Where the fuel cell is employed to power a vehicle, it may be used to generate substantially all the power necessary to meet the energy needs of the vehicle. In certain cases, however, the fuel cell may not be suitable for generating 100% of the power. Thus, additional power sources may be required. Such sources include conventional electrochemical cells, solar cells and internal combustion engines. Where an internal combustion engine is employed, the hydrocarbon fuel composition may be introduced directly into the internal combustion engine, and combusted to generate energy.

It should be noted that the hydrocarbon fuel composition employed in the present invention may also be employed as a gasoline for an internal combustion engine. The invention will now be illustrated by reference to the following experiments.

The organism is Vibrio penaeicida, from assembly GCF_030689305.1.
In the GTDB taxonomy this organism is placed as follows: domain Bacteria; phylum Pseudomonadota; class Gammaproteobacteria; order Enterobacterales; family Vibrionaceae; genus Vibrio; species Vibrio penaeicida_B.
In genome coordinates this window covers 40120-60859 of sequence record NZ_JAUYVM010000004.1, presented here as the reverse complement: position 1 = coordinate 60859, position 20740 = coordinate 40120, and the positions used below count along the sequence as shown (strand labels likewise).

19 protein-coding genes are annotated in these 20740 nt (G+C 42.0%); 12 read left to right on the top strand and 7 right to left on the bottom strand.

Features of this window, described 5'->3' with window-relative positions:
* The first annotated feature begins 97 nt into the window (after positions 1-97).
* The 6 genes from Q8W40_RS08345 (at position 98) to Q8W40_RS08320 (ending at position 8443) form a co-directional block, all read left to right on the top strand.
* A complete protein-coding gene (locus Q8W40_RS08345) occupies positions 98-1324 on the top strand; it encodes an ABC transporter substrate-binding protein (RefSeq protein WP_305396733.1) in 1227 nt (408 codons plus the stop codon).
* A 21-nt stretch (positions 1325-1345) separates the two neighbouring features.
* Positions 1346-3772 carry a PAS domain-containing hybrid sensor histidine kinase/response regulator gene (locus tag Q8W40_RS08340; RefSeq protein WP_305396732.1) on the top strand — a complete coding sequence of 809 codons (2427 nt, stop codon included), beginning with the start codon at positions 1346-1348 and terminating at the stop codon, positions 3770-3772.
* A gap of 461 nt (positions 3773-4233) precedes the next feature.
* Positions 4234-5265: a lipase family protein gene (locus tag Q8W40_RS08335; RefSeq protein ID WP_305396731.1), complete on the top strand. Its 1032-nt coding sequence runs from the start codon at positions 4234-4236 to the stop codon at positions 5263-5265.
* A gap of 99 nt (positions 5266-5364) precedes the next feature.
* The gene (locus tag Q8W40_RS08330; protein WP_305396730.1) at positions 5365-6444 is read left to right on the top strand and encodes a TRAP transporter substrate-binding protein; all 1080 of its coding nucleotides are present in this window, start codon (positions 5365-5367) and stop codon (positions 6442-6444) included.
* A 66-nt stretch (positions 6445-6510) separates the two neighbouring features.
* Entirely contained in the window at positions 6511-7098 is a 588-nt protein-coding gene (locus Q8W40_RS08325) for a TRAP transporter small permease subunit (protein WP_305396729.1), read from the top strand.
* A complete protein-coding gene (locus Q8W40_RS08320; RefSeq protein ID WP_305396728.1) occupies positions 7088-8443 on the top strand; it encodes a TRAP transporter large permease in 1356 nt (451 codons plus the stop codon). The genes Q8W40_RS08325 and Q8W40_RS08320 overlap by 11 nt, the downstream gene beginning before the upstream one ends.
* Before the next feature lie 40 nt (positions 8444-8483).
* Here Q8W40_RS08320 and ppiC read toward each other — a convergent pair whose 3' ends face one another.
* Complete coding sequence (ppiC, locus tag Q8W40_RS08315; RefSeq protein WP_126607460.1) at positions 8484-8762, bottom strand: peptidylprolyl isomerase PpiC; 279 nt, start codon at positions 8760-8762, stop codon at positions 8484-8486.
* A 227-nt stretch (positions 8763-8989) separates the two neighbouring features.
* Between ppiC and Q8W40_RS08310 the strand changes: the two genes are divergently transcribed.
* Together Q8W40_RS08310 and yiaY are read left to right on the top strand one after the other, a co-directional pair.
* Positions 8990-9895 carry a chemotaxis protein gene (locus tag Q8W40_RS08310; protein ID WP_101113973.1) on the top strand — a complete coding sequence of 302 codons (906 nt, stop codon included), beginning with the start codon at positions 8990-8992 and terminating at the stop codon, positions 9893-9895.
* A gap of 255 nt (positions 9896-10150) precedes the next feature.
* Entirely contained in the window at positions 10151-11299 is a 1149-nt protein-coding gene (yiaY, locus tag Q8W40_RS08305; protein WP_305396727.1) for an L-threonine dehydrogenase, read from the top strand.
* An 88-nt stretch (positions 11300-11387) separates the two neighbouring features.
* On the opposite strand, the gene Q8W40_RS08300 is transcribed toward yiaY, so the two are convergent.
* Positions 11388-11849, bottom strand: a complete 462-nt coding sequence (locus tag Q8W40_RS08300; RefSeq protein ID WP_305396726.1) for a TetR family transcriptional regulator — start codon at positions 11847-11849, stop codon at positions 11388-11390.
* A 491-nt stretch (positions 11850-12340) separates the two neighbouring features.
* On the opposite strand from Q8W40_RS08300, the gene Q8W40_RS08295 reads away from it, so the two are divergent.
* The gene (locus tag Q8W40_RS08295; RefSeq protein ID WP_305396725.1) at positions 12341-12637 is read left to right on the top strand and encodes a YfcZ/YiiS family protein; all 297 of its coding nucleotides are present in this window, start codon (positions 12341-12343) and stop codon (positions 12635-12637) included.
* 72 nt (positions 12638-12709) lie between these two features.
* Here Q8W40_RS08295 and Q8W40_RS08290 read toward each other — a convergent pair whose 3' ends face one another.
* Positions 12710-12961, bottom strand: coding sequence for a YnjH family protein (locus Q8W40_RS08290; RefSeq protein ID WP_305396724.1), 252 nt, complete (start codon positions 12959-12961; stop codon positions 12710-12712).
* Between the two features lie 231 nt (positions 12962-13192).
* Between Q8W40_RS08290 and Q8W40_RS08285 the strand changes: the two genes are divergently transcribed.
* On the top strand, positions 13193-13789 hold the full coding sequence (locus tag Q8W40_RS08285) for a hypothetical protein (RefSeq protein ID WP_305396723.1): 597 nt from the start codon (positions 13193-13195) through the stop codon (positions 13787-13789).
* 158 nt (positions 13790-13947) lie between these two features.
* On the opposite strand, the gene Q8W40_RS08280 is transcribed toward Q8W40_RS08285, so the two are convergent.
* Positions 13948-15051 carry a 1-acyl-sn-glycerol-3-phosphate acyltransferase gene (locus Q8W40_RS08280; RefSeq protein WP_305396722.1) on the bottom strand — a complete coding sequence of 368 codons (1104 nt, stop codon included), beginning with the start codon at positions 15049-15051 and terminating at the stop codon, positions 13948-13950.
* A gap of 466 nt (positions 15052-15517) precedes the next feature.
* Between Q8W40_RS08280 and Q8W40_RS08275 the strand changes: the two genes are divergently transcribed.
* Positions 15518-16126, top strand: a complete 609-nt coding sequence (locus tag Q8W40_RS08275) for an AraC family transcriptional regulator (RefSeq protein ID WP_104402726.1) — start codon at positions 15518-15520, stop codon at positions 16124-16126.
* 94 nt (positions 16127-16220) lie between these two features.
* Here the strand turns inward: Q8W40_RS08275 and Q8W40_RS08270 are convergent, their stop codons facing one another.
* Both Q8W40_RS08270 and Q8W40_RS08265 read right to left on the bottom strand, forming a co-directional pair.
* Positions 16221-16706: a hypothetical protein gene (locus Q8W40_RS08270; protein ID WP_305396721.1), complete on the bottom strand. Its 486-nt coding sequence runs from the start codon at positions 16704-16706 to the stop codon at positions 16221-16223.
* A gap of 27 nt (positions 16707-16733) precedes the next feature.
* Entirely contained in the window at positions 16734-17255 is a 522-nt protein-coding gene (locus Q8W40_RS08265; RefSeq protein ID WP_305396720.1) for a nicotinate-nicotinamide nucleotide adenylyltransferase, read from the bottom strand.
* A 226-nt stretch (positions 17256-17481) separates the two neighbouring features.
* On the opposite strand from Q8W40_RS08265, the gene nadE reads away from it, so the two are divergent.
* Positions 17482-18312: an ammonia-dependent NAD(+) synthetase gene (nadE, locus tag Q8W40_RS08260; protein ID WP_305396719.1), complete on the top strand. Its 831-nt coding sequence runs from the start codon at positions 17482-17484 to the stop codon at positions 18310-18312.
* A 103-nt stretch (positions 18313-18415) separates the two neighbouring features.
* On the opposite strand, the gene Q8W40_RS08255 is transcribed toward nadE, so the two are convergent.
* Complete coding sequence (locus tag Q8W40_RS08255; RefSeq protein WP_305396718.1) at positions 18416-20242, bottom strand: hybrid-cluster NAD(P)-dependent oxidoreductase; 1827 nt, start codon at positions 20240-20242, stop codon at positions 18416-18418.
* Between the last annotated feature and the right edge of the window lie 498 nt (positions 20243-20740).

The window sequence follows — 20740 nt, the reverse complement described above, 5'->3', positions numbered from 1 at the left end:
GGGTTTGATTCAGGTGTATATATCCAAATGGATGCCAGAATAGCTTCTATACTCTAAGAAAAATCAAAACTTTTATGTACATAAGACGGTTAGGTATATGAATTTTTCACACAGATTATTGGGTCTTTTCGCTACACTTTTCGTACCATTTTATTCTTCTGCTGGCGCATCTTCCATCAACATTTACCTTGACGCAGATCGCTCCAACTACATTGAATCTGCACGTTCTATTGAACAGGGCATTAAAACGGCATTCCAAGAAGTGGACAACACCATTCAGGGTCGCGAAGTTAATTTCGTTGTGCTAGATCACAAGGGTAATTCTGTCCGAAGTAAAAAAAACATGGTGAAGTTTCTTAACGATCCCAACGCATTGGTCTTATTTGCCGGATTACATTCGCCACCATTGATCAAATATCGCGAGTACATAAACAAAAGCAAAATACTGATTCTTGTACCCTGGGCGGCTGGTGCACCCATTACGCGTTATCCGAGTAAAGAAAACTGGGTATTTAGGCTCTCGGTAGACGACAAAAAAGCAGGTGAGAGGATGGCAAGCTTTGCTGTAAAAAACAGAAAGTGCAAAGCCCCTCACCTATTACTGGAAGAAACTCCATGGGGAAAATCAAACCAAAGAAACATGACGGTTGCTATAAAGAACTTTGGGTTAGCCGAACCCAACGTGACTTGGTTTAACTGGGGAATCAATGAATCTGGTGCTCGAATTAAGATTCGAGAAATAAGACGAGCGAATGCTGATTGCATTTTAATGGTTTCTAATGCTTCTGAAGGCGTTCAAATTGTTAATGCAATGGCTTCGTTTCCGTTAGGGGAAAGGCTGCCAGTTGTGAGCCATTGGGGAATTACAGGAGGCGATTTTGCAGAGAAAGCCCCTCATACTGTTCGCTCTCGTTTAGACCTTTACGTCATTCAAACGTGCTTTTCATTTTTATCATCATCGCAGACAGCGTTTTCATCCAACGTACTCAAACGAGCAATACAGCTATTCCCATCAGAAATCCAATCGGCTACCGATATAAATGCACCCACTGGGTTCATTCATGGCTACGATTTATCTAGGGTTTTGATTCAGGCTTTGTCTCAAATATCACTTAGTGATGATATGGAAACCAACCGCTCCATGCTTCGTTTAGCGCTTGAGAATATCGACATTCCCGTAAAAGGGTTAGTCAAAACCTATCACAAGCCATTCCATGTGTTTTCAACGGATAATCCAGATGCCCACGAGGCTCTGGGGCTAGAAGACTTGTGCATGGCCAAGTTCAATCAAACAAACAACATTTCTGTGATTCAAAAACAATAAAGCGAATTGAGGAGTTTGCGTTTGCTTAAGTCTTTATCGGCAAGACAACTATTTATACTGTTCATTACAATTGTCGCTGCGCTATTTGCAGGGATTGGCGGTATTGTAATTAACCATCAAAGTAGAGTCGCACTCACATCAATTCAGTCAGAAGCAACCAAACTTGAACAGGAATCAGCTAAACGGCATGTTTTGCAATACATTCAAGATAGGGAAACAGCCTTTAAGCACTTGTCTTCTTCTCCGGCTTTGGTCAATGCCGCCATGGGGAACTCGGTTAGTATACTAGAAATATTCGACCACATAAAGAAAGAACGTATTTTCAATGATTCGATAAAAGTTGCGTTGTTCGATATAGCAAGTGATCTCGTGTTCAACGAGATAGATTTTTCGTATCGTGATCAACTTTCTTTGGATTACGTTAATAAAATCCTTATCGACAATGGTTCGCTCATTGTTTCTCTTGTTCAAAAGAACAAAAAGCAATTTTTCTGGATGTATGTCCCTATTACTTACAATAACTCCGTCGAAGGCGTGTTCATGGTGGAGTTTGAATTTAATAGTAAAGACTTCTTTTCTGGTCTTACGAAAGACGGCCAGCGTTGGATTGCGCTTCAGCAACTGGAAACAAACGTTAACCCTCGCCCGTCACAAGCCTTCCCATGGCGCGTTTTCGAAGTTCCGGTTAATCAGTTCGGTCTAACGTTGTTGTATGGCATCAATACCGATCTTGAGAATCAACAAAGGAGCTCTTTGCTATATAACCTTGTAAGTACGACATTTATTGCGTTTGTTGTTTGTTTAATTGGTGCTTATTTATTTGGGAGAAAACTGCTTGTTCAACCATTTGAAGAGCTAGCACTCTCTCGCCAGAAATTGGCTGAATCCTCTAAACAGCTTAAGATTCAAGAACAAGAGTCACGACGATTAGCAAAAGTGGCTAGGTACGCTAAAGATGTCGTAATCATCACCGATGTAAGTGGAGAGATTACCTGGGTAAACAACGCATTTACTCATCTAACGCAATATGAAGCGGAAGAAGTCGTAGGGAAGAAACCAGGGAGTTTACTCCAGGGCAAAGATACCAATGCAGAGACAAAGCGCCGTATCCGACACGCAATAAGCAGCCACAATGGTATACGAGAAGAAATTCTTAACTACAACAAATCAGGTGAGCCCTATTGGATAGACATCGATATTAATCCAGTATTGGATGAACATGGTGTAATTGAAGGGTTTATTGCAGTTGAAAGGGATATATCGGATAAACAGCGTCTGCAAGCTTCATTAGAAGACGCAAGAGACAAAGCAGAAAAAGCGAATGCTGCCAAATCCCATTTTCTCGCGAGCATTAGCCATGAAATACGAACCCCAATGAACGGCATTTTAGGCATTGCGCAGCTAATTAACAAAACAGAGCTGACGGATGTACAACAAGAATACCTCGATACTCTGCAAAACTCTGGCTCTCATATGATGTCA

EXAMPLE 1

A sample of light catalytically cracked naphtha was alkylated, fractionated by distillation and lower boiling fraction caustic extracted to yield a no di-olefin, low sulphur reduced aromatics and olefins fuel, Table 1.

TABLE 1
Alkylated
Product
Feed ToAlkylatedBp < 100 C.
Alkyla-AlkylatedProductCaustic
tionProductBp < 100 C.Washed
Paraffins % wt33375959
Naphthenes % wt10899
Olefins % wt37342828
Cyclo-Olefins % wt6311
Aromatics % wt131222
Mercaptan S742115<2
ppm wt S
Thiophenic S7711
ppm wt S
Total S ppm819813<3
wt S
RON949491
MON808282
(R + M)/2878887
RVP PRVR GRAB988192
(Kpa)
IBP27.229.630.028.4
T5059.477.852.853.3
T90113.3165.478.377.9
T95130.0190.284.483.8
FBP152.9216.7109.4110.8

EXAMPLE 2

A sample of a further light catalytically cracked naphtha was alkylated, acid washed, and fractionated by distillation to yield a low sulphur, reduced aromatics and olefins fuel, Table 2.